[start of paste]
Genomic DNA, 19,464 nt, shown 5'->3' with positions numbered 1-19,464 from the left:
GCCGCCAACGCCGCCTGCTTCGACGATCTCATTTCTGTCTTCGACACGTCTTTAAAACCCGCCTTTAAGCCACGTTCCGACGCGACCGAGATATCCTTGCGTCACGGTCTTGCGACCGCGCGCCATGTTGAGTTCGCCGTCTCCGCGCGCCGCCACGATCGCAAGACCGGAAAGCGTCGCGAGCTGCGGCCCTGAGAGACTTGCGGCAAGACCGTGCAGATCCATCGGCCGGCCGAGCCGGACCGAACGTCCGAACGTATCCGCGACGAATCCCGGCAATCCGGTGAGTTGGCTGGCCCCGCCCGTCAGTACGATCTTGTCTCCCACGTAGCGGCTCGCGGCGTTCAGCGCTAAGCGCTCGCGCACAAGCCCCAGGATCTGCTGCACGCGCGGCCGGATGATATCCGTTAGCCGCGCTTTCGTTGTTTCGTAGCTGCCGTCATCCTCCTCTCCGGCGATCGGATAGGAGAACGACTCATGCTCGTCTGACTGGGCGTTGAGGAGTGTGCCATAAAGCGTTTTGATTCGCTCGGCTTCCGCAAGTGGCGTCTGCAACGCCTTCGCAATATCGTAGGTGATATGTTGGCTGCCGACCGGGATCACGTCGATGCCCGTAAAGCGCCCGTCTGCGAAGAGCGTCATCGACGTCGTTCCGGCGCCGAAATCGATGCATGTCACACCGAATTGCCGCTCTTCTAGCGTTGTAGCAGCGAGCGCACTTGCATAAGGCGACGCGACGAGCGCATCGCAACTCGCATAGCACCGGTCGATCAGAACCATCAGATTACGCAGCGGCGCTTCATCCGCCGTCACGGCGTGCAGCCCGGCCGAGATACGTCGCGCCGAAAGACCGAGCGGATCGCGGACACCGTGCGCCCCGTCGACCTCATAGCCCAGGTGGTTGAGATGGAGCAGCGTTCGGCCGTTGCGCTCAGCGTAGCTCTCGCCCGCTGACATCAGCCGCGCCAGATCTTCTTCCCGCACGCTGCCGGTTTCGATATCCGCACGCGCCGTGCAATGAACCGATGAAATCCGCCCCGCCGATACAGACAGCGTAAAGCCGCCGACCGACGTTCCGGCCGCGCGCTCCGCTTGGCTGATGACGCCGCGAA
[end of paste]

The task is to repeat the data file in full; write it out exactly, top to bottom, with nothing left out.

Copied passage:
Genomic DNA, 19,464 nt, shown 5'->3' with positions numbered 1-19,464 from the left:
GCCGCCAACGCCGCCTGCTTCGACGATCTCATTTCTGTCTTCGACACGTCTTTAAAACCCGCCTTTAAGCCACGTTCCGACGCGACCGAGATATCCTTGCGTCACGGTCTTGCGACCGCGCGCCATGTTGAGTTCGCCGTCTCCGCGCGCCGCCACGATCGCAAGACCGGAAAGCGTCGCGAGCTGCGGCCCTGAGAGACTTGCGGCAAGACCGTGCAGATCCATCGGCCGGCCGAGCCGGACCGAACGTCCGAACGTATCCGCGACGAATCCCGGCAATCCGGTGAGTTGGCTGGCCCCGCCCGTCAGTACGATCTTGTCTCCCACGTAGCGGCTCGCGGCGTTCAGCGCTAAGCGCTCGCGCACAAGCCCCAGGATCTGCTGCACGCGCGGCCGGATGATATCCGTTAGCCGCGCTTTCGTTGTTTCGTAGCTGCCGTCATCCTCCTCTCCGGCGATCGGATAGGAGAACGACTCATGCTCGTCTGACTGGGCGTTGAGGAGTGTGCCATAAAGCGTTTTGATTCGCTCGGCTTCCGCAAGTGGCGTCTGCAACGCCTTCGCAATATCGTAGGTGATATGTTGGCTGCCGACCGGGATCACGTCGATGCCCGTAAAGCGCCCGTCTGCGAAGAGCGTCATCGACGTCGTTCCGGCGCCGAAATCGATGCATGTCACACCGAATTGCCGCTCTTCTAGCGTTGTAGCAGCGAGCGCACTTGCATAAGGCGACGCGACGAGCGCATCGCAACTCGCATAGCACCGGTCGATCAGAACCATCAGATTACGCAGCGGCGCTTCATCCGCCGTCACGGCGTGCAGCCCGGCCGAGATACGTCGCGCCGAAAGACCGAGCGGATCGCGGACACCGTGCGCCCCGTCGACCTCATAGCCCAGGTGGTTGAGATGGAGCAGCGTTCGGCCGTTGCGCTCAGCGTAGCTCTCGCCCGCTGACATCAGCCGCGCCAGATCTTCTTCCCGCACGCTGCCGGTTTCGATATCCGCACGCGCCGTGCAATGAACCGATGAAATCCGCCCCGCCGATACAGACAGCGTAAAGCCGCCGACCGACGTTCCGGCCGCGCGCTCCGCTTGGCTGATGACGCCGCGAA